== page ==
Named National Geographic’s top 10 places to visit in the world
When we saw Rio Secreto on the National Geographic channel, we were skiing in Idaho, surrounded by snow. The show said Rio Secreto was one of the top 10 places to visit in the world (this was four years ago) and it was the reason why we decided to visit the Yucatan Peninsula in the first place.
Hundreds of cenotes exist in the Yucatan Peninsula, more than one could visit in a lifetime. A cenote is a waterway that’s either partially or wholly covered by rock. The cenotes are fresh water, some stretching hundreds of miles, making their way other waterways and to the ocean. About ten years ago, a farm watched a stretch of his land give way, revealing a secret river underground. Explorers converged, confirming that the area now called Rio Secreto, (secret river), the first and only known cenote that is 100% underground.
As you descend, you will see a few of the openings around the cenotes, so the guide will provide lots of warnings
Since the area is Mayan ancestral land, the government made a deal with the farmers (because the area is so big, multiple farmers are involved); the Mayans continue to own the land but will lease it to the government. After lots of exploration, the area was ultimately opened to the public. I’ve got some great news for you, along with bad. The good news is that it’s an incredible experience to be in the dark for hours, seeing animals, feeling the soft sand and water, and taking beautiful shots. The bad news is that in the last four years, it’s become so commercialized, it feels more like ants underground, stuck in a tunnel with other tour groups coming and going.
If you use the concierge at your hotel, you are going to pay a premium of about 30%. That doesn’t necessarily include transportation, so watch out for hidden fees. You can go to the on-line booking center and save the money.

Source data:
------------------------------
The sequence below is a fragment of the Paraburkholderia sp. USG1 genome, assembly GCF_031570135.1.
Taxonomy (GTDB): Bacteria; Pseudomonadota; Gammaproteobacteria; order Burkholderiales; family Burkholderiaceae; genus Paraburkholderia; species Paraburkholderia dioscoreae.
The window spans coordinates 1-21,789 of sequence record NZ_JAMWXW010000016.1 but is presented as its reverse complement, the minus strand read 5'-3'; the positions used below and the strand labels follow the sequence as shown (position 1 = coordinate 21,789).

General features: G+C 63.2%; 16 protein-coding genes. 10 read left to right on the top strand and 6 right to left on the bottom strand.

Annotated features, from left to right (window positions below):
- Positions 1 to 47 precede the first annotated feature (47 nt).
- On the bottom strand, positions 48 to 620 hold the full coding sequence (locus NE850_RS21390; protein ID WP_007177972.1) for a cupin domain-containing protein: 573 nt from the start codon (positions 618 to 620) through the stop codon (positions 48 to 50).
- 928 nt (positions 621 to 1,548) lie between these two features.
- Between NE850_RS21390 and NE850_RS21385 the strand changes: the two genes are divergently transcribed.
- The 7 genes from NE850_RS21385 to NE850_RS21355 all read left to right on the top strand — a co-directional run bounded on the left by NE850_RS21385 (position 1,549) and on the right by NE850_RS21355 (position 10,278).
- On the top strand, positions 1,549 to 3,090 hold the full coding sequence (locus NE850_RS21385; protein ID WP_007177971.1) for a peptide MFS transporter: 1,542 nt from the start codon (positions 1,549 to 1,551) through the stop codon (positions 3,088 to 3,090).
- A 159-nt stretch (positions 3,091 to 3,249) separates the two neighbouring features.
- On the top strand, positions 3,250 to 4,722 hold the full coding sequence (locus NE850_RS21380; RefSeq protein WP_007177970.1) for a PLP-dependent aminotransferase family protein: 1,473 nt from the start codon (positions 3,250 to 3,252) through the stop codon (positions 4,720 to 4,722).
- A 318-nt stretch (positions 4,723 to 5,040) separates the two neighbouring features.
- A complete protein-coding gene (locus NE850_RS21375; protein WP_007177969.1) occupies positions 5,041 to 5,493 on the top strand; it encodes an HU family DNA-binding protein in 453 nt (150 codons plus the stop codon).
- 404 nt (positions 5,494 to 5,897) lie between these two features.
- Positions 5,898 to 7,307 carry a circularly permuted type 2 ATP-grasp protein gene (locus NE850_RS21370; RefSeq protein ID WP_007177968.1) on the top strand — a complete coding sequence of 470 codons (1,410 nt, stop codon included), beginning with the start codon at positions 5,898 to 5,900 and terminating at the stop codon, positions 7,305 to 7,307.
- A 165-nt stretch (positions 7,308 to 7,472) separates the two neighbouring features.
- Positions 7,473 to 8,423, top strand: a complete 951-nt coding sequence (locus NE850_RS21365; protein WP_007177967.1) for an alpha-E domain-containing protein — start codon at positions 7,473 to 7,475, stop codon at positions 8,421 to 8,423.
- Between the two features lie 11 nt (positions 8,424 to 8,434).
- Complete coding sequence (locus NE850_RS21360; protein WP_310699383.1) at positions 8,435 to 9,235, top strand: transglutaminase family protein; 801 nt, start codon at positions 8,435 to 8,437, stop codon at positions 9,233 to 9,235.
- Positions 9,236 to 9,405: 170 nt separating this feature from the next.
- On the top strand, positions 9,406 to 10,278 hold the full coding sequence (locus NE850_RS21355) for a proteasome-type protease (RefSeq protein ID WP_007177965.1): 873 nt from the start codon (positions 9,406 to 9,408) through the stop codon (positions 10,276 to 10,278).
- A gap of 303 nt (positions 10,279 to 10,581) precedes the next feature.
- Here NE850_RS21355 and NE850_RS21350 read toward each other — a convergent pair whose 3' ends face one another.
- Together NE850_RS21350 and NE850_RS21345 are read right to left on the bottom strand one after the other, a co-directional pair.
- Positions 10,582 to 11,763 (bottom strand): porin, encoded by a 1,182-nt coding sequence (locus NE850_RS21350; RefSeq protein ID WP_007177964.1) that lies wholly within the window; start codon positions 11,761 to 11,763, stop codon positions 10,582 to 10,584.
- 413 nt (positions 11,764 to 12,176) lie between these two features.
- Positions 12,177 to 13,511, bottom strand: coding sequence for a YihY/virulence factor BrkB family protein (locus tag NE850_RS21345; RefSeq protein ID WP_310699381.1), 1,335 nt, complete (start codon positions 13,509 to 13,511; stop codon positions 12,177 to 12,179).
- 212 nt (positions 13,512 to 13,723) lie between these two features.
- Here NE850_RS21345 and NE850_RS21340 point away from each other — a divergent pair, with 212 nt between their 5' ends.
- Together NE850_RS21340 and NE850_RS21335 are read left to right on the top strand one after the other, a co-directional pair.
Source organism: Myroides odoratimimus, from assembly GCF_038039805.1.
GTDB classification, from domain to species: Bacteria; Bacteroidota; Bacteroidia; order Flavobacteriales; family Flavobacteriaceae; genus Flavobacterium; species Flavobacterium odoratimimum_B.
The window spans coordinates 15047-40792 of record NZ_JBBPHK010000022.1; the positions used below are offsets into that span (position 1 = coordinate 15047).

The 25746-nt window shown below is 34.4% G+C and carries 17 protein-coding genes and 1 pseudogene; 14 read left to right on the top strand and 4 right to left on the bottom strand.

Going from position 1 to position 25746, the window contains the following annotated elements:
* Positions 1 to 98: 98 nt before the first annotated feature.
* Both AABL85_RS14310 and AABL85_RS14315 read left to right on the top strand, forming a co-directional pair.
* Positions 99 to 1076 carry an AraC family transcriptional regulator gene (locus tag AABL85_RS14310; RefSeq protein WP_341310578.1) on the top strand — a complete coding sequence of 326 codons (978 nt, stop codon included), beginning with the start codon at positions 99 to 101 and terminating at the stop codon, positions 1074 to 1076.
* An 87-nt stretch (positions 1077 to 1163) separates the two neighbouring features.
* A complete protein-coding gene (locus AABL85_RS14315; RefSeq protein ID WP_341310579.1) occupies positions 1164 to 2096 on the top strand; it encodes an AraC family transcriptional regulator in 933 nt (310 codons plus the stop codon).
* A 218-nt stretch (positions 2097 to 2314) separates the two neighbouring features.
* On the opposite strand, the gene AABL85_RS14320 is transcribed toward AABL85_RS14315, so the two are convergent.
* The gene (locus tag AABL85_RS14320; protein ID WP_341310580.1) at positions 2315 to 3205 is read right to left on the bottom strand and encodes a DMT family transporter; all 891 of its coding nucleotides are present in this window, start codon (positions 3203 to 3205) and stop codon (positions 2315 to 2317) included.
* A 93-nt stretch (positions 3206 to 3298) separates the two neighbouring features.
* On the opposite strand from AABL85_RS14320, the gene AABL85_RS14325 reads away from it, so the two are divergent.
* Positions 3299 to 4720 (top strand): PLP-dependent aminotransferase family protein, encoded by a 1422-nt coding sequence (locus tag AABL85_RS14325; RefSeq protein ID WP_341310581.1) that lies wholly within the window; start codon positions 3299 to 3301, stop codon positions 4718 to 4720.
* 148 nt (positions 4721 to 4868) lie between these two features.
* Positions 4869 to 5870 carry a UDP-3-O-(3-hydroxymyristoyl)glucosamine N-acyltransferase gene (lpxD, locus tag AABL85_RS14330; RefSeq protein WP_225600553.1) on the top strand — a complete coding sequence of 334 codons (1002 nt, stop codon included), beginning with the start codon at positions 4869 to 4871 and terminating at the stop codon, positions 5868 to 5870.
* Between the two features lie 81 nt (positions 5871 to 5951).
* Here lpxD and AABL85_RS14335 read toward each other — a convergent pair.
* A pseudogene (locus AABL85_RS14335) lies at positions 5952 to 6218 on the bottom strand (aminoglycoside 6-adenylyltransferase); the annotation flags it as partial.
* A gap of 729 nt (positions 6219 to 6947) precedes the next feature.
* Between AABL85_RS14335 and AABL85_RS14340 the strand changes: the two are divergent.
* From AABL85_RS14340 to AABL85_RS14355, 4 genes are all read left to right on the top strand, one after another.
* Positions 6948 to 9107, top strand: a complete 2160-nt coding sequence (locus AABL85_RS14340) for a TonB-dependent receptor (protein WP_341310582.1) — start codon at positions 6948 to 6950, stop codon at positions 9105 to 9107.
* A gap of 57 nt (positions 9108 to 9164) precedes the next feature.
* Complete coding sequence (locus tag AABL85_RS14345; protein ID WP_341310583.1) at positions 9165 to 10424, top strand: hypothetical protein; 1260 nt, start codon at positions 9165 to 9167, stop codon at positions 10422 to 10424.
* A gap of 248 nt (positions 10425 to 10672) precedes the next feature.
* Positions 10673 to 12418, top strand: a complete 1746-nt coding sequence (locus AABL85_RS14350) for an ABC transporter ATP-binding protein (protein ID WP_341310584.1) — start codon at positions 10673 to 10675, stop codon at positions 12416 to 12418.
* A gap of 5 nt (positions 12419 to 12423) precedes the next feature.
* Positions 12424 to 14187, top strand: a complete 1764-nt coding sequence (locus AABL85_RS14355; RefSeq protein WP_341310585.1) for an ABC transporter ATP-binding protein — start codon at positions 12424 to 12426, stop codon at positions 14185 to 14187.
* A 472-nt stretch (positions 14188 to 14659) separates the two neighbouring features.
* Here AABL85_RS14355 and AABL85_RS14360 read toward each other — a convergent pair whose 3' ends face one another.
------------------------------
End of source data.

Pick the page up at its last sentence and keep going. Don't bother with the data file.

Pictures are worth more than my thoughts, so I’ll start with the basics. You arrive at the main entrance, about an hour south of Cancun proper. By cab, rental car or bus, it’s a straight shot, only a single right turn off the freeway. In the last three years, the price has increased from $65 to $95, pretty steep. The first time we thought it a bargain, the second time, not so much. This last visit we were grumpy about it, but still went, because 7 routes are available, and we’d only seen two. A bus will run you about $40 depending on your starting point.
No, not worms, but water hanging at the end of the crystalized rock formed over millions of years
You arrive and wait for those in your group. The area is shaded, and one of the new additions (this year) is a small deli, just in case you are hungry. That said, once you are in your wetsuit (required), you can’t use the bathroom for 2 hours, so relieve yourself first, or you will be in a world of hurt.
Photographers tip: use the flashlight, put it under the water and then you have this effect
You are assigned a tour guide and photographer who gives you an idea of what is to come. First, everyone loads up in a bus which holds about 7-10 people, and what follows is a 15-20 minute drive on white, dirt roads to the actual cenote center. Once out, you are show the locker area, where you put on your bathing suit, or whatever you are going to wear under the wetsuit. Women and men have separate changing areas, but no inside showers. You are given water socks, and they require you wear shoes a size too small, because they don’t want you to slip. The rocks and underground trails are rather slick. That said, I made the mistake of listening to them once year, and suffered in misery for two hours. The next two times, I refused to wear smaller water socks, and just used my normal size.
Next, the group (of between 10-15) is led to an outdoor showering area, which means you stand under an outdoor shower, pull the wooden handle, and get sprayed with seriously cold water. One by one, you walk to the next station, which is the wetsuit area. (do you how hard it is to put on a wetsuit when wet? Nearly impossible. So, if you are uncomfortable pulling up a wetsuit over a sticky, wet body, you will need to get over it.
After this, you select a lifejacket that goes over your wetsuit. Imagine yourself with the water socks, wetsuit and now lifejacket, but wait, there’s more. You also don a hard hat with a light, and it has three modes; red, high and low. The tour guide will identify when to use what, and requires you listen and do what’s requested, or the tour group can’t move on.
Just before the tour starts, the guide pauses, the photographer stops and takes a picture of the group, who by now, are all sweating, even in the shade. (I took a moment to pet the pitbull lounging under a tree).
On the way to the cenote are all sorts of bizarre plants
Photo taken, we are counseled to pick a walking stick, which we later learned was useful in determining the depth of the water, and if a rock existed (or not). On my third trip, I slipped, fell forward and cut my knee. Darn thing left a scar, because I’m always resting on it and kept ripping it open. Guess I should have used that walking stick!